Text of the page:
The LHS 1678 system : two earth-sized transiting planets and an astrometric companion orbiting an M dwarf near the convective boundary at 20 pc
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We present the Transiting Exoplanet Survey Satellite (TESS) discovery of the LHS 1678 (TOI-696) exoplanet system, comprised of two approximately Earth-sized transiting planets and a likely astrometric brown dwarf orbiting a bright (VJ = 12.5, Ks = 8.3) M2 dwarf at 19.9 pc. The two TESS-detected planets are of radius 0.70 ± 0.04 R⊕ and 0.98 ± 0.06 R⊕ in 0.86 day and 3.69 day orbits, respectively. Both planets are validated and characterized via ground-based follow-up observations. High Accuracy Radial Velocity Planet Searcher RV monitoring yields 97.7 percentile mass upper limits of 0.35 M⊕ and 1.4 M⊕ for planets b and c, respectively. The astrometric companion detected by the Cerro Tololo Inter-American Observatory/Small and Moderate Aperture Telescope System 0.9 m has an orbital period on the order of decades and is undetected by other means. Additional ground-based observations constrain the companion to being a high-mass brown dwarf or smaller. Each planet is of unique interest; the inner planet has an ultra-short period, and the outer planet is in the Venus zone. Both are promising targets for atmospheric characterization with the James Webb Space Telescope and mass measurements via extreme-precision radial velocity. A third planet candidate of radius 0.9 ± 0.1 R⊕ in a 4.97 day orbit is also identified in multicycle TESS data for validation in future work. The host star is associated with an observed gap in the lower main sequence of the Hertzsprung–Russell diagram. This gap is tied to the transition from partially to fully convective interiors in M dwarfs, and the effect of the associated stellar astrophysics on exoplanet evolution is currently unknown. The culmination of these system properties makes LHS 1678 a unique, compelling playground for comparative exoplanet science and understanding the formation and evolution of small, short-period exoplanets orbiting low-mass stars.
Silverstein , M L , Schlieder , J E , Barclay , T , Hord , B J , Jao , W-C , Vrijmoet , E H , Henry , T J , Cloutier , R , Kostov , V B , Kruse , E , Winters , J G , Irwin , J M , Kane , S R , Stassun , K G , Huang , C , Kunimoto , M , Tey , E , Vanderburg , A , Astudillo-Defru , N , Bonfils , X , Brasseur , C E , Charbonneau , D , Ciardi , D R , Collins , K A , Collins , K I , Conti , D M , Crossfield , I J M , Daylan , T , Doty , J P , Dressing , C D , Gilbert , E A , Horne , K , Jenkins , J M , Latham , D W , Mann , A W , Matthews , E , Paredes , L A , Quinn , S N , Ricker , G R , Schwarz , R P , Seager , S , Sefako , R , Shporer , A , Smith , J C , Stockdale , C , Tan , T-G , Torres , G , Twicken , J D , Vanderspek , R & Wang , G 2022 , ' The LHS 1678 system : two earth-sized transiting planets and an astrometric companion orbiting an M dwarf near the convective boundary at 20 pc ' , Astronomical Journal , vol. 163 , no. 4 , 151 . https://doi.org/10.3847/1538-3881/ac32e3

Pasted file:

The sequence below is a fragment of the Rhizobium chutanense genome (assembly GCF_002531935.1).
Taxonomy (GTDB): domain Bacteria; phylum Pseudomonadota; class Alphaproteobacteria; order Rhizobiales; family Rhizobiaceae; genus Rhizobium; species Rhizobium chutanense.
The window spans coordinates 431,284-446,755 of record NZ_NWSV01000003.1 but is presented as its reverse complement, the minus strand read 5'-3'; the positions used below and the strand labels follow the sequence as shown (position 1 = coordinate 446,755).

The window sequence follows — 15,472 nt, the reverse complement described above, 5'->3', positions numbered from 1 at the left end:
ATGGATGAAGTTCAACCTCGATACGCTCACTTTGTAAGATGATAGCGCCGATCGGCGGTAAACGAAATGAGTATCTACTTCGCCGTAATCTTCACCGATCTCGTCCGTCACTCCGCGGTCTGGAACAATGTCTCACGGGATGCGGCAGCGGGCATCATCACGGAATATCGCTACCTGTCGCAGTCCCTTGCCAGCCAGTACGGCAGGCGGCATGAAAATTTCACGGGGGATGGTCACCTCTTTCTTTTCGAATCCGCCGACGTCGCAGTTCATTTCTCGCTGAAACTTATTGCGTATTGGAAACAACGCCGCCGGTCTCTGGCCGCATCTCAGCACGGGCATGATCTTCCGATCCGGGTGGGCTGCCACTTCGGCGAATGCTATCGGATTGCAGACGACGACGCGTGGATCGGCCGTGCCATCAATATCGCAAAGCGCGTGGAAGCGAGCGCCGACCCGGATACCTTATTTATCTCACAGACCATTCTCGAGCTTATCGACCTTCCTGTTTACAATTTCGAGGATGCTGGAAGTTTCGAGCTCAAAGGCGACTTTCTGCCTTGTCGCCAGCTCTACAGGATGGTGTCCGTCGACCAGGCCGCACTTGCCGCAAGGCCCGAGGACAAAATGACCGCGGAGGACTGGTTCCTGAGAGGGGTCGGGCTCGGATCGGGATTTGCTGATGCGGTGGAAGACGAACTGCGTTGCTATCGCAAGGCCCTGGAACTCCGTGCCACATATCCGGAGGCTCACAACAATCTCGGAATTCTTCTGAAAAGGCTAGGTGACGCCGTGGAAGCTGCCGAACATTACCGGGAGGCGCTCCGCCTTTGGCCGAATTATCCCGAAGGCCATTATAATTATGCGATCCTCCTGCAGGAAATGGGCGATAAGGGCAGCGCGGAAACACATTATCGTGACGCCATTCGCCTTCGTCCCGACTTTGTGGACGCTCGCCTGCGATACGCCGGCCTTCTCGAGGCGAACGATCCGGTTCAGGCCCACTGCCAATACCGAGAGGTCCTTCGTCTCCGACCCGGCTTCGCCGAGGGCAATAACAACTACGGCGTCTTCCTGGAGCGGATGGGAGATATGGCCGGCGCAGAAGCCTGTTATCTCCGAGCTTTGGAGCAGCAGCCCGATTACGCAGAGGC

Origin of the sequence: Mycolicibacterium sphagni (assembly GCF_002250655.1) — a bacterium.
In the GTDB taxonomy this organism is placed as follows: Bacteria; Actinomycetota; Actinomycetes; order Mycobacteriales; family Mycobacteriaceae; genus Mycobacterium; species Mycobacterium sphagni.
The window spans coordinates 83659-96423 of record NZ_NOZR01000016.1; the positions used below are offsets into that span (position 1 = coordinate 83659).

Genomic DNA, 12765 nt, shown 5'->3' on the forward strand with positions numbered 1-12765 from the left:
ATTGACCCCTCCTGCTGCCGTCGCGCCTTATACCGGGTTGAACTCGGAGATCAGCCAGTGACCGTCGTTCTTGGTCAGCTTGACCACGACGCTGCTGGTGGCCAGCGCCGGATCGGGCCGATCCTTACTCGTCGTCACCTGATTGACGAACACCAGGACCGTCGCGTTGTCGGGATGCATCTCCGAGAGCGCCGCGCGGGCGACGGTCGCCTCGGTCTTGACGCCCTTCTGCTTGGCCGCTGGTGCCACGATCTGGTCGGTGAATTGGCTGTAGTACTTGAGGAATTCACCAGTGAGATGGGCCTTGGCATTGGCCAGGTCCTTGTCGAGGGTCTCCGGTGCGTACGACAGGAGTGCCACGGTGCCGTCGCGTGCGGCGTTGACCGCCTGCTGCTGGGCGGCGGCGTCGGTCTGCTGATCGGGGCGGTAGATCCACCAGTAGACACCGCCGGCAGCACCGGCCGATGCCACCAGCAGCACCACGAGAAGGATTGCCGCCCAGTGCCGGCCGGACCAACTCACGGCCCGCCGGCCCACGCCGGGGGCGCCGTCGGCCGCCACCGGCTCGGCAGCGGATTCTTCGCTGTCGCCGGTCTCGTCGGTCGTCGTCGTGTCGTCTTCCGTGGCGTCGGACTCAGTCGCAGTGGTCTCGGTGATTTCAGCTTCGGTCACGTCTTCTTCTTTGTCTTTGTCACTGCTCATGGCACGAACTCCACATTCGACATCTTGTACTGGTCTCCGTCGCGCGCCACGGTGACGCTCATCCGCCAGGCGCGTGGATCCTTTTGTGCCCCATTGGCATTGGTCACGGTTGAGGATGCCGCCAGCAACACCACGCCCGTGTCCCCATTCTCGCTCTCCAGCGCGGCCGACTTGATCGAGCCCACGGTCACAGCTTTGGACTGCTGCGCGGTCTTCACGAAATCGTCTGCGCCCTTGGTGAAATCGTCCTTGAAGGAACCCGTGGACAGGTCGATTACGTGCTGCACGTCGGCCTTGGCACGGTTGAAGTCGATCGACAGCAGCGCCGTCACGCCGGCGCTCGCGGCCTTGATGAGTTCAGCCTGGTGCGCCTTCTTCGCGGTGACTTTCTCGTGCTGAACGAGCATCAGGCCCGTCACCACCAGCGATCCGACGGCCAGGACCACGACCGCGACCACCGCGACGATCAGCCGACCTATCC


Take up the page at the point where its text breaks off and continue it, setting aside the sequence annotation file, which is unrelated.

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DescriptionFunding: The MEarth Team gratefully acknowledges funding from the David and Lucile Packard Fellowship for Science and Engineering (awarded to D.C.). This material is based upon work supported by the National Science Foundation under grants AST-0807690, AST-1109468, AST-1004488 (Alan T. Waterman Award), and AST-1616624, and upon work supported by the National Aeronautics and Space Administration under Grant No. 80NSSC18K0476 issued through the XRP Program. This work is made possible by a grant from the John Templeton Foundation. N. A.-D. acknowledges the support of FONDECYT project 3180063. TD acknowledges support from MIT’s Kavli Institute as a Kavli postdoctoral fellow. KH acknowledges support from STFC grant ST/R000824/1. E.A.G. thanks the LSSTC Data Science Fellowship Program, which is funded by LSSTC, NSF Cybertraining Grant #1829740, the Brinson Foundation, and the Moore Foundation; The material is based upon work supported by NASA under award number 80GSFC21M0002. This work was supported by the lead author’s appointment to the NASA Postdoctoral Program at the Goddard Space Flight Center, administered by Universities Space Research Association under contract with NASA
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